'Agent Carter' Reveals The Pilot That Should've Been

The Howling Commandos join 'Agent Carter' this week for a Russian-based adventure which reveal the dark origins of Black Widow, in 'The Iron Ceiling'.

Agent Carter Season 1 - Dum, Dum

[Agent Carter Episode 5 SPOILERS to follow.]


Much like the first season of Agents of Shield, Marvel's Agent Carter is now experiencing "late-pilot syndrome"; where, in spite of hours of storytelling, the true purpose of this limited-series event is just now emerging. The famed Howling Commandos, who joined the battle this week, helped bring this tale to life; however, the real driving force in this spy game now comes from Peggy Carter herself, as it's supposed to.

In "The Iron Ceiling", written by executive producer Jose Molina (Dark Angel, Castle), Peggy Carter (Haley Atwell) throws her secretarial duties in the trash and joins Thompson (Chad Michael Murray) on a mission into the heart of the Soviet Union, where Stark (Dominic Cooper) is set up to sell his Photonic Amplifier to Leviathan. As the truth of the weapon's sale is exposed (and Black Widow's (Scarlett Johanson) "Red Room" origins are revealed), Thompson explains how unheroic a hero's tale can be. Meanwhile Carter's co-worker, Daniel Sousa (Enver Gjokaj), and neighbor, Dottie Underwood (Bridget Regan), begin to close in on her many secrets, while revealing a few of their own.

This week's adventure begins in Russia, in 1937, and provides us with a early look at the training that a young Dorothy Underwood went through before becoming the unassuming assassin next door. This scene is largely establishing the "tells" of being a part of the famed Soviet program: sharing bread, handcuffs, etc. Its success, however, comes from the fact that time is actually spent to provide a real purpose, as well as an intriguing backstory, to another character in this world. In many ways, Underwood's backstory is far more defined than that for much of the Carter cast. Carter herself may have more questions that require answering, certainly; to understand a character, however, is everything, and regardless of the Black Widow connection, our trip to the "Red Room" feels too refreshing to simply disregard.

Agent Carter - Red Room 1937

Fortunately, The Howling Commandos have now helped provide more purpose for Carter in this series, and not a moment too soon. Rather than continue to rely on the Howard Stark storyline (which, for 4 hours, the series has done for little in return), in 'The Iron Ceiling' characters like Carter and Thompson are able to prove themselves through their surroundings, in dialogue and action. We're now watching more than an investigation occur, and are seeing more than the insides of the show's select sets (such as the diner and the SSR office). Until now, few members of the SSR have ever accomplished more than "secretarial work" in the series, Carter included.

Outside of the fun and frank dialogue which marks the return of the Commandos - "Junior" (James Kerr), "Dum Dum" (Neal McDonough), "Happy Sam" (Leonard Roberts), and "Pinky" (Richard Short) - the group also brings with them inherent personality, which many might say the series has largely been missing. Upon entering the modern-day "Red Room", the Commandos are able to take control of the scene, deliver quips about 'cuffs, while they continue to clear the area. When one of them is stabbed, the control remains; and it's through them that we continue on this adventure, with the confidence that "our team" can survive this gunfight because of skill.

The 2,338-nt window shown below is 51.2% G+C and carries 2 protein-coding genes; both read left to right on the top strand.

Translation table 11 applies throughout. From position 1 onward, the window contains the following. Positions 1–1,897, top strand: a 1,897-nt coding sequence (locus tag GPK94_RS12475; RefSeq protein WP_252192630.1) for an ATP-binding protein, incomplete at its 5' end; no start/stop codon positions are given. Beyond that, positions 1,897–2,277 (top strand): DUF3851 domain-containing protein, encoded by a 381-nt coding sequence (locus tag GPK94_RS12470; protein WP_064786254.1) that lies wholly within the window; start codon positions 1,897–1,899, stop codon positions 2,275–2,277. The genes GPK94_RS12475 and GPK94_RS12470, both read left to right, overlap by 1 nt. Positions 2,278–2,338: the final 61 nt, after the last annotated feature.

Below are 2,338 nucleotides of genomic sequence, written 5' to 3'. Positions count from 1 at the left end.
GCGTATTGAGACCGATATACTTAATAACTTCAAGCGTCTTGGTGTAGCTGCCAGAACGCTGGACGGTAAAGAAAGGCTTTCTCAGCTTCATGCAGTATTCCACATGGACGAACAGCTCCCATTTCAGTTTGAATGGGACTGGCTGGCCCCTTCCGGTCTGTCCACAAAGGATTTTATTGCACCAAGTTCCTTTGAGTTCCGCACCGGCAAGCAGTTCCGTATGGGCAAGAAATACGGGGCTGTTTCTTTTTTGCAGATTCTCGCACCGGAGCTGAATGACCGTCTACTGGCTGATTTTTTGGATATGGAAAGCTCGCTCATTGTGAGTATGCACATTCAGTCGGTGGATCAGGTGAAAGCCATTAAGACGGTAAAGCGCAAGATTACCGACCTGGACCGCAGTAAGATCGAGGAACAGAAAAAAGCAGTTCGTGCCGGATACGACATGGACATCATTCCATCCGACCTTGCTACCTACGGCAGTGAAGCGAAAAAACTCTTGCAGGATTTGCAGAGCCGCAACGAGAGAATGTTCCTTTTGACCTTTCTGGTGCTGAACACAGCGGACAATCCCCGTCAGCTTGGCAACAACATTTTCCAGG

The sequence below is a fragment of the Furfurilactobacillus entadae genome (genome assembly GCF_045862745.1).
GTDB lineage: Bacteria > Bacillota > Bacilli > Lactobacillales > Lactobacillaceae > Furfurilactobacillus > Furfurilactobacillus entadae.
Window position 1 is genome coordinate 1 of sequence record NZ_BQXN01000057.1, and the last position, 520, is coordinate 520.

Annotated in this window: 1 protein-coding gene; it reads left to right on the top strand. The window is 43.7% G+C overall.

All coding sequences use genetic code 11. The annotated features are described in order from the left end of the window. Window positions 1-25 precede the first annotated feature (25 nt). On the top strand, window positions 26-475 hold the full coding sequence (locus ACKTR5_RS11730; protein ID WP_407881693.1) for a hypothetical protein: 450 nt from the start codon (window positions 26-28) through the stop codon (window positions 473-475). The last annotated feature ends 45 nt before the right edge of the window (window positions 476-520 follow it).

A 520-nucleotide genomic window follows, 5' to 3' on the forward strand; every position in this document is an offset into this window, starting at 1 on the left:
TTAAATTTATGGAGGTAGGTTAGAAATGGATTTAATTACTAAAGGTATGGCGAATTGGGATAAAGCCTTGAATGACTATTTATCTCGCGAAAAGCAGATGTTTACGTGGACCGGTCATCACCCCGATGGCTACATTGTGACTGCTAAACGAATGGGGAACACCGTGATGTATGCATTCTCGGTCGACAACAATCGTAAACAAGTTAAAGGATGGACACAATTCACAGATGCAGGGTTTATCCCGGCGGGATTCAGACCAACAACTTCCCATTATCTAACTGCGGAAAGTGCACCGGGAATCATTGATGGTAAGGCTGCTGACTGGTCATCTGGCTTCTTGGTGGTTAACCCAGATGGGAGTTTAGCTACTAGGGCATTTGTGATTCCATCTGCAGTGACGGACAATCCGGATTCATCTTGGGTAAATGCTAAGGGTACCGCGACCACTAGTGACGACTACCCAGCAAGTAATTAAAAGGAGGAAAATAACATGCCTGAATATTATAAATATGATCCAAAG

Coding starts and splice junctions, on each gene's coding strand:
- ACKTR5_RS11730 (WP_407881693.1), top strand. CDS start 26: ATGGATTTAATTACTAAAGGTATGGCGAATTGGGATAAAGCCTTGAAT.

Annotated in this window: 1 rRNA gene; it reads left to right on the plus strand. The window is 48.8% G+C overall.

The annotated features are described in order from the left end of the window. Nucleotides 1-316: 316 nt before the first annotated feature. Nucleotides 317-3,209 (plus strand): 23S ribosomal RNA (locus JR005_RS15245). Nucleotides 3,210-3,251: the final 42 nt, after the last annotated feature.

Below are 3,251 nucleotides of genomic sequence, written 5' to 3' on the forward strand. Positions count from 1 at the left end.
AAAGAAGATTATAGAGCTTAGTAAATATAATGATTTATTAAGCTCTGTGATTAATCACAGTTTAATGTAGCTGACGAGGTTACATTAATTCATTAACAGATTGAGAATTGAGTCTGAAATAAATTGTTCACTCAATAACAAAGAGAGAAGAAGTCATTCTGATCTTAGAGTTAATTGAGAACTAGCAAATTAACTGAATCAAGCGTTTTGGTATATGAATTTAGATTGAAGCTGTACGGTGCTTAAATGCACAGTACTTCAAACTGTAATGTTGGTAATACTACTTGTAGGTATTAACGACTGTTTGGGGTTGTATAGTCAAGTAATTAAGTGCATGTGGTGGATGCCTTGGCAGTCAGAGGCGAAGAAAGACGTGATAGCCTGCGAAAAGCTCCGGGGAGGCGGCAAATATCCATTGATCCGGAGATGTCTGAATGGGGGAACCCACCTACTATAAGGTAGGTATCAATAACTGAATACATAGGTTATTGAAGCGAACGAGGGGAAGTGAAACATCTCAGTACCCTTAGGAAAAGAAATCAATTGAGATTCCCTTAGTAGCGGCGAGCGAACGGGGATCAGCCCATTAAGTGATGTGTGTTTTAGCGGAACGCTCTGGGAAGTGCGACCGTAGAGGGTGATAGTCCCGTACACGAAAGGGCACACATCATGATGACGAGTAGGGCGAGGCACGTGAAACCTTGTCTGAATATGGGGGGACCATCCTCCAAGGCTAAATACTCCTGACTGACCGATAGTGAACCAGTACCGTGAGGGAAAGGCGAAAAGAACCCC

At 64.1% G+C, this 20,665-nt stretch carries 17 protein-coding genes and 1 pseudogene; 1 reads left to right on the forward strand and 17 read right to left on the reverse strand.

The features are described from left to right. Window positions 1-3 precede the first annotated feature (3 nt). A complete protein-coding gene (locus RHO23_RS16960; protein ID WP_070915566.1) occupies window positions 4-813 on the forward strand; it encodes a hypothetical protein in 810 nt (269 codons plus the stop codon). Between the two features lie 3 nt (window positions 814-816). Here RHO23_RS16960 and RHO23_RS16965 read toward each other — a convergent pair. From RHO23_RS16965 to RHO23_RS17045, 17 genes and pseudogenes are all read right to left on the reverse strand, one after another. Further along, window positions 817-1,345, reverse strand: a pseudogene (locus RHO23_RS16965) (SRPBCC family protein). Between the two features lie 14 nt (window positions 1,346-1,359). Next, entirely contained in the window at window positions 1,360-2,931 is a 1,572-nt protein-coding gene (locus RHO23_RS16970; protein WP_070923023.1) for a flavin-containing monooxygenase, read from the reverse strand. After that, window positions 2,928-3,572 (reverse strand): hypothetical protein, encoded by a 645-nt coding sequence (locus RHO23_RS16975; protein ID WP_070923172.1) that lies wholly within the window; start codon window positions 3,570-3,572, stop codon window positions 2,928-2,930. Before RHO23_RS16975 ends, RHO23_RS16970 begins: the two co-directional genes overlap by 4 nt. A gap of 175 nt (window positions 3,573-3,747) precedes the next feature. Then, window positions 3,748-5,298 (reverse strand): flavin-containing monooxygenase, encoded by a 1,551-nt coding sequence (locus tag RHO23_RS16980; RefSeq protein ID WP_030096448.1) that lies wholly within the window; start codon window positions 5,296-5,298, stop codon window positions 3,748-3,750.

Agent Carter Season 1 - Red Room

The only difference between this episode and previous ones: purpose. Howard Stark is a brilliant scientist, but in Agent Carter he's relegated to being a "big name" on a show which cannot afford his inclusion. So then how can Peggy Carter's journey be anything more than superficial if, in reality, the person she's trying to sincerely help feels almost expendable to the story? The Howling Commandos helped provide purpose, as did Sousa's exploration into the scars on Carter's back and the subplot with Underwood (issues with her too on-the-nose Carter imitation aside). After all, it's not size of the world, or the convenience of its storytelling which makes successful television; it's how the characters are being brought to life by their world.

Ultimately, the story of this episode - Stark selling weapons to "Leviathan" - is another untrue, mistakenly informed mission which includes deaths from both the SSR and the Howling Commandos. In terms of setting up the next few weeks of episodic storylines, it's quite successful; in terms of creating a real purpose during an hour of viewing during a self-described mini-series, it's less so. Hopefully next week's episode will take all of this earned potential and make use of it until the end.

As such, this week's Agent Carter episode is the pilot that should have been, as it relies on its cast of characters to help bring the series life - much more than any period dressings and/or CBS lens blur could do. The strength of this comic book world is in the characters, big and (especially) small, as it's them which help sell the entire world while providing it with a reason to exist. Though not exactly what one wants to hear with more than half the series complete, it's safe to say that Marvel, much like much of American television, is having a difficult time nailing what a "mini-series" is in the same way that the UK can.

Agent Carter returns next Tuesday with "A Sin to Err" @9pm. You can check out a preview of next week's episode below:

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